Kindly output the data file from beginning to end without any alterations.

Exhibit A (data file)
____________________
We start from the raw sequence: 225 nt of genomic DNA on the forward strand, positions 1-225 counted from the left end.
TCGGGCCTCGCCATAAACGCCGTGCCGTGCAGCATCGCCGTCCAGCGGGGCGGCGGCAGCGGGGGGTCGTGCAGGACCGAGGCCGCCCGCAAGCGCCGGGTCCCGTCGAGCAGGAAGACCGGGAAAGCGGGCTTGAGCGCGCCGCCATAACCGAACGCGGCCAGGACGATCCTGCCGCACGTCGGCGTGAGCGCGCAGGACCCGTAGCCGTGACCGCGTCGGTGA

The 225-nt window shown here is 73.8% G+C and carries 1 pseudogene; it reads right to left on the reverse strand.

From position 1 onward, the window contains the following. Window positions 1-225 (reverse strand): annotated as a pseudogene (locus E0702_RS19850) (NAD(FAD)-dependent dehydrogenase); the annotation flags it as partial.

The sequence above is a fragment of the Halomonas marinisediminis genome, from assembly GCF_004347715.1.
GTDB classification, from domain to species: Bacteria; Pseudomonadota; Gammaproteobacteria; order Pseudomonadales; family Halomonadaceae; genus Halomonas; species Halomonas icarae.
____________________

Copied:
We start from the raw sequence: 225 nt of genomic DNA on the forward strand, positions 1-225 counted from the left end.
TCGGGCCTCGCCATAAACGCCGTGCCGTGCAGCATCGCCGTCCAGCGGGGCGGCGGCAGCGGGGGGTCGTGCAGGACCGAGGCCGCCCGCAAGCGCCGGGTCCCGTCGAGCAGGAAGACCGGGAAAGCGGGCTTGAGCGCGCCGCCATAACCGAACGCGGCCAGGACGATCCTGCCGCACGTCGGCGTGAGCGCGCAGGACCCGTAGCCGTGACCGCGTCGGTGA

The 225-nt window shown here is 73.8% G+C and carries 1 pseudogene; it reads right to left on the reverse strand.

From position 1 onward, the window contains the following. Window positions 1-225 (reverse strand): annotated as a pseudogene (locus E0702_RS19850) (NAD(FAD)-dependent dehydrogenase); the annotation flags it as partial.

The sequence above is a fragment of the Halomonas marinisediminis genome, from assembly GCF_004347715.1.
GTDB classification, from domain to species: Bacteria; Pseudomonadota; Gammaproteobacteria; order Pseudomonadales; family Halomonadaceae; genus Halomonas; species Halomonas icarae.